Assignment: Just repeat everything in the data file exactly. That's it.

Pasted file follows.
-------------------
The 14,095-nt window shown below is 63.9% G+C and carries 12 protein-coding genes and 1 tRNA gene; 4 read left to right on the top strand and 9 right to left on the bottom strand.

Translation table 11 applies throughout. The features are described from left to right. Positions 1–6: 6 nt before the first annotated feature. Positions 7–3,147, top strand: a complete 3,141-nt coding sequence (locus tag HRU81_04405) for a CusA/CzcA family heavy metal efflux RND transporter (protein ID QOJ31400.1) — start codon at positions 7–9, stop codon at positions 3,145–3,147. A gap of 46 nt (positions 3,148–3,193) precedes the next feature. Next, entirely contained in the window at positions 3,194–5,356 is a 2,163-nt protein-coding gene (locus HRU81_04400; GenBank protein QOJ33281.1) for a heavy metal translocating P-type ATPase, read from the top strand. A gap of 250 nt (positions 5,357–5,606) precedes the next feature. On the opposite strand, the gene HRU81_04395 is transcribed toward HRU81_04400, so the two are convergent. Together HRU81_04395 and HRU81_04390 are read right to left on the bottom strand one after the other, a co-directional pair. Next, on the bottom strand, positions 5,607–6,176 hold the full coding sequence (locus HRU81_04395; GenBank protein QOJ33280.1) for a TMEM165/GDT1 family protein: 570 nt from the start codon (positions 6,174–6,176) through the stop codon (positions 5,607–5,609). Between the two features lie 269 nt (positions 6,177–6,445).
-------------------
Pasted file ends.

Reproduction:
The 14,095-nt window shown below is 63.9% G+C and carries 12 protein-coding genes and 1 tRNA gene; 4 read left to right on the top strand and 9 right to left on the bottom strand.

Translation table 11 applies throughout. The features are described from left to right. Positions 1–6: 6 nt before the first annotated feature. Positions 7–3,147, top strand: a complete 3,141-nt coding sequence (locus tag HRU81_04405) for a CusA/CzcA family heavy metal efflux RND transporter (protein ID QOJ31400.1) — start codon at positions 7–9, stop codon at positions 3,145–3,147. A gap of 46 nt (positions 3,148–3,193) precedes the next feature. Next, entirely contained in the window at positions 3,194–5,356 is a 2,163-nt protein-coding gene (locus HRU81_04400; GenBank protein QOJ33281.1) for a heavy metal translocating P-type ATPase, read from the top strand. A gap of 250 nt (positions 5,357–5,606) precedes the next feature. On the opposite strand, the gene HRU81_04395 is transcribed toward HRU81_04400, so the two are convergent. Together HRU81_04395 and HRU81_04390 are read right to left on the bottom strand one after the other, a co-directional pair. Next, on the bottom strand, positions 5,607–6,176 hold the full coding sequence (locus HRU81_04395; GenBank protein QOJ33280.1) for a TMEM165/GDT1 family protein: 570 nt from the start codon (positions 6,174–6,176) through the stop codon (positions 5,607–5,609). Between the two features lie 269 nt (positions 6,177–6,445).